This reminds me of a well-known phrase my mother used to say to ensure I knew I could never get away with well-organized mischief without her knowing. The saying goes: “You can’t pull the wool over the wool puller’s eyes.” Many carriers try their darndest to do just that: pull the wool over their own policyholders’ eyes without raising an eyebrow. Not that policyholders are the wool pullers, but you catch my drift.
A public adjuster/licensed appraiser whom I’ve come to know and respect, came to me and asked my opinion about the denial of his client’s business interruption claim. Hurricane Florence severely damaged the policyholder’s business property, which resulted in loss of business income. The carrier accepted coverage for the wind damage suffered to the commercial property but denied coverage for flood damages. In addition, the carrier denied the insured’s claim for business interruption based on the following policy language:
1. We will not pay for loss or damage caused directly or indirectly by any of the following. Such loss or damage is excluded regardless of any other cause or event that contributes concurrently or in any sequence to the loss.
. . . .
(1) Flood, surface water, waves, (including tidal wave and tsunami), tides, tidal water, overflow of any body of water, or spray from any of these, all whether driven by wind (including storm surge)
Essentially, the insurance company accepted coverage for wind damages to the building property but denied coverage for loss of business income because the carrier contends the anti-concurrent causation policy language suffices to exclude coverage for loss of business income if flood contributed to the loss.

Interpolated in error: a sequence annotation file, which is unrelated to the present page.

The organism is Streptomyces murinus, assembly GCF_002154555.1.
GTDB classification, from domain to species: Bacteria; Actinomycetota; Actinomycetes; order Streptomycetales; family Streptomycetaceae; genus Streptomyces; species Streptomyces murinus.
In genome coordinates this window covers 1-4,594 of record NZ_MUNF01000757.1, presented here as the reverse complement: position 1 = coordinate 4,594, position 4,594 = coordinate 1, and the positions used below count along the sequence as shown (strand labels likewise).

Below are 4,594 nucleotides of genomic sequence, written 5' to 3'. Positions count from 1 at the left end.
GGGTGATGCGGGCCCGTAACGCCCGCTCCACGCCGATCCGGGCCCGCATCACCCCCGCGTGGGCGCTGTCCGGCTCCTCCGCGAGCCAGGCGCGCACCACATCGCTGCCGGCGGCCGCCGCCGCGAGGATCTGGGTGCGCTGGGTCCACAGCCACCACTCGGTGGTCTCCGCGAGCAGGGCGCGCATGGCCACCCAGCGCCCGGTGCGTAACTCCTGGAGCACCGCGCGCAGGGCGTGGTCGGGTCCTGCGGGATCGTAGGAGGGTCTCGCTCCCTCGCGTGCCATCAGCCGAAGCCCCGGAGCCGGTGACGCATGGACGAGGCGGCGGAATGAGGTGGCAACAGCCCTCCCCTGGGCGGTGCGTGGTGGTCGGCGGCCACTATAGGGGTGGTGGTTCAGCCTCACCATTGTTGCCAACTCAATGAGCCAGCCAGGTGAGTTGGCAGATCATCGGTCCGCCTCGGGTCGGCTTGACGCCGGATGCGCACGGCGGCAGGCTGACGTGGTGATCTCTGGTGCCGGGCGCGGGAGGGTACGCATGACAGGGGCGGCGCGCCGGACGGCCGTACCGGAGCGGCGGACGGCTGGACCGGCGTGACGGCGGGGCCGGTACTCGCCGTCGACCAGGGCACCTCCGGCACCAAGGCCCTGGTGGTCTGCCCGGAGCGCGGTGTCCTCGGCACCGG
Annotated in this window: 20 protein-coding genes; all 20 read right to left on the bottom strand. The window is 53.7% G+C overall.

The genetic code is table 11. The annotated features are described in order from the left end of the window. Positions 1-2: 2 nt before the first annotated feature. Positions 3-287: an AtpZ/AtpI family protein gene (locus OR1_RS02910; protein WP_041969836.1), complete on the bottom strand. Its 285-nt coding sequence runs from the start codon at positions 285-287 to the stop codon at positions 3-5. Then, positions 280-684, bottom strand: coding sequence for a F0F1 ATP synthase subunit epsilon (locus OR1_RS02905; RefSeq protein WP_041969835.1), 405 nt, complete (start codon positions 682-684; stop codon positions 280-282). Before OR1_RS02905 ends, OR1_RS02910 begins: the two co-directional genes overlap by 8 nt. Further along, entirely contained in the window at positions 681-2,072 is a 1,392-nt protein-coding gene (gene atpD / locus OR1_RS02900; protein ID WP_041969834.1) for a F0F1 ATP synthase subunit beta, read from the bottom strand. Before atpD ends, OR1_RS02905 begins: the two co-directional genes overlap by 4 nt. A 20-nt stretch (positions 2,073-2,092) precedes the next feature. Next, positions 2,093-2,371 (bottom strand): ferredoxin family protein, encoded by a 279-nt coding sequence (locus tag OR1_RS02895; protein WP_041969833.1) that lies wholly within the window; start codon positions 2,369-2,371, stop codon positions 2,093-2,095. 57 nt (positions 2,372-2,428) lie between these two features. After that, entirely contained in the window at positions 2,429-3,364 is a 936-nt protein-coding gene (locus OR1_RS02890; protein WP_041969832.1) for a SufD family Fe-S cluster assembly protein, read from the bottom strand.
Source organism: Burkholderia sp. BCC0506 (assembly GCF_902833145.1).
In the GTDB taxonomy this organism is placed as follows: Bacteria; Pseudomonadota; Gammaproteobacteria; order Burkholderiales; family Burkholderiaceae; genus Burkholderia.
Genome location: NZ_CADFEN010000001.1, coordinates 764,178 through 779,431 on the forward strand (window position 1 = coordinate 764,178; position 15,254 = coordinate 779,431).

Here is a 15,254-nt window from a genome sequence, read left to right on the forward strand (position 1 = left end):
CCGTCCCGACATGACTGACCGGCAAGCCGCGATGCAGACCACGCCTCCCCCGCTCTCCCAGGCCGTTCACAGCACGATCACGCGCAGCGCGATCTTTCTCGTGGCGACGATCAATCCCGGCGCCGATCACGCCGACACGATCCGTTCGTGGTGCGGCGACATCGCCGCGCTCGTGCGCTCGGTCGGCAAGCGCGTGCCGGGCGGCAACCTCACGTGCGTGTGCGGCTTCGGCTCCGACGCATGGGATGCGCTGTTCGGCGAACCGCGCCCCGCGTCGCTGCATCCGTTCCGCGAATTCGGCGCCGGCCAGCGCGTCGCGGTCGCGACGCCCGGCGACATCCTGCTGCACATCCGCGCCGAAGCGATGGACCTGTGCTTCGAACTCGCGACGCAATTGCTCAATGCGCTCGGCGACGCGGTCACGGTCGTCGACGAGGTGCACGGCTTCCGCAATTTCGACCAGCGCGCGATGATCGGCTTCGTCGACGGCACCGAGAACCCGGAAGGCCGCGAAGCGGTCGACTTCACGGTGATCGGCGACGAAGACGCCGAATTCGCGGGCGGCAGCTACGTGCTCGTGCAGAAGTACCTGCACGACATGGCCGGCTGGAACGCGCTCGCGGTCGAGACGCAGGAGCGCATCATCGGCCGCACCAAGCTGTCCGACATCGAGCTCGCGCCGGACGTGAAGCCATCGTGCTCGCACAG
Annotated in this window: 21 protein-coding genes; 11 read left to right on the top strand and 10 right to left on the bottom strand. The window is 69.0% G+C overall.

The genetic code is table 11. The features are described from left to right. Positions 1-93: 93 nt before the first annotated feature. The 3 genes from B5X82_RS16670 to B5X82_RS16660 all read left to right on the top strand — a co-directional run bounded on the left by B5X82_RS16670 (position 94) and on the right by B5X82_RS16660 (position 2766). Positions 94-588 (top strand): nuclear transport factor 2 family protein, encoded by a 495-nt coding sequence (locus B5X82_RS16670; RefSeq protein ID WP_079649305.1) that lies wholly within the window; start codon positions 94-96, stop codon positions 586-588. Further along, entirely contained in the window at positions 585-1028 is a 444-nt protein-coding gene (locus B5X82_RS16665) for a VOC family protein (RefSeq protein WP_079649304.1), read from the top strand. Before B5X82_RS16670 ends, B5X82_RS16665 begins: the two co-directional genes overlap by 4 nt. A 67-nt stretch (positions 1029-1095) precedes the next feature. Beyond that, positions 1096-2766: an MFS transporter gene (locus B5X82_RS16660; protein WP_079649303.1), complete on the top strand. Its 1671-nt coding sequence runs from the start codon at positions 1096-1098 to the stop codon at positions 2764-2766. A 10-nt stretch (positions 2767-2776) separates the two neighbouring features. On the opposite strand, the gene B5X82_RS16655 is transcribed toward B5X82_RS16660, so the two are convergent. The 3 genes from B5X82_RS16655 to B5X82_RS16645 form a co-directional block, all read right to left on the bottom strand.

Coverage for business interruption will be afforded if there was, in part, direct physical damage to the property at the premises described in the policy declarations that was caused by a covered cause of loss. In this case, the business income loss derived from damages to the insured commercial property from Hurricane Florence.
In a prior blog post, North Carolina – Concurrent Causation, I discussed that North Carolina is a concurrent causation state. However, under North Carolina law, where more than one cause contributes to the alleged loss but the insurance policy specifically provides an exclusion applies regardless of any concurrent or sequential causes of loss, the courts will enforce this anti-concurrent causation language and exclude coverage when any one of the multiple concurrent causes is clearly excluded.1 In this case, the insured will likely have to retain an engineer to determine causation on wind versus flood and the most likely cause of the BI loss.
Policyholders and insurance professionals should determine whether anti-concurrent causation language is cited in the policy. It is important to contact a licensed North Carolina attorney regarding multiple causes of loss and the effect on coverage determination.
1Builders Mut. Ins. Co. v. Glascarr Prop., Inc., 688 S.E.2d 508 (N.C. Ct. App. 2010).